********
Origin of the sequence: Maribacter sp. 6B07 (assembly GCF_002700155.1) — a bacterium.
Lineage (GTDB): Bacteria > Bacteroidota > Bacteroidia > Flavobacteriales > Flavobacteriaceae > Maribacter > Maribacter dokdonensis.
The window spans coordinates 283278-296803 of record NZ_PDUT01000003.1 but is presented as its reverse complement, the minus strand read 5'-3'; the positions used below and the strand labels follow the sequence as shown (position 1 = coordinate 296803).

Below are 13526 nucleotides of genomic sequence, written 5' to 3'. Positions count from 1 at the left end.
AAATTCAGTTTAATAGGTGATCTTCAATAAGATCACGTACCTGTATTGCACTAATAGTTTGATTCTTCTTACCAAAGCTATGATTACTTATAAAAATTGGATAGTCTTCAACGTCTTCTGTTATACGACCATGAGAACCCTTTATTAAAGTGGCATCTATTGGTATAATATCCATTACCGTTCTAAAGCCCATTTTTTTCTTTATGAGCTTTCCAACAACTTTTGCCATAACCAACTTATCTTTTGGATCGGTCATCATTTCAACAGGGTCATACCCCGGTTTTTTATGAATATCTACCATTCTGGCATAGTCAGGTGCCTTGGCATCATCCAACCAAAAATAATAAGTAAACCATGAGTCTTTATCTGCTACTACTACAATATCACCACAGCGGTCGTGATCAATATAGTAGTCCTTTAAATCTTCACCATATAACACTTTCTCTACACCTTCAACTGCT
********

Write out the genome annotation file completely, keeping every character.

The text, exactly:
Origin of the sequence: Maribacter sp. 6B07 (assembly GCF_002700155.1) — a bacterium.
Lineage (GTDB): Bacteria > Bacteroidota > Bacteroidia > Flavobacteriales > Flavobacteriaceae > Maribacter > Maribacter dokdonensis.
The window spans coordinates 283278-296803 of record NZ_PDUT01000003.1 but is presented as its reverse complement, the minus strand read 5'-3'; the positions used below and the strand labels follow the sequence as shown (position 1 = coordinate 296803).

Below are 13526 nucleotides of genomic sequence, written 5' to 3'. Positions count from 1 at the left end.
AAATTCAGTTTAATAGGTGATCTTCAATAAGATCACGTACCTGTATTGCACTAATAGTTTGATTCTTCTTACCAAAGCTATGATTACTTATAAAAATTGGATAGTCTTCAACGTCTTCTGTTATACGACCATGAGAACCCTTTATTAAAGTGGCATCTATTGGTATAATATCCATTACCGTTCTAAAGCCCATTTTTTTCTTTATGAGCTTTCCAACAACTTTTGCCATAACCAACTTATCTTTTGGATCGGTCATCATTTCAACAGGGTCATACCCCGGTTTTTTATGAATATCTACCATTCTGGCATAGTCAGGTGCCTTGGCATCATCCAACCAAAAATAATAAGTAAACCATGAGTCTTTATCTGCTACTACTACAATATCACCACAGCGGTCGTGATCAATATAGTAGTCCTTTAAATCTTCACCATATAACACTTTCTCTACACCTTCAACTGCT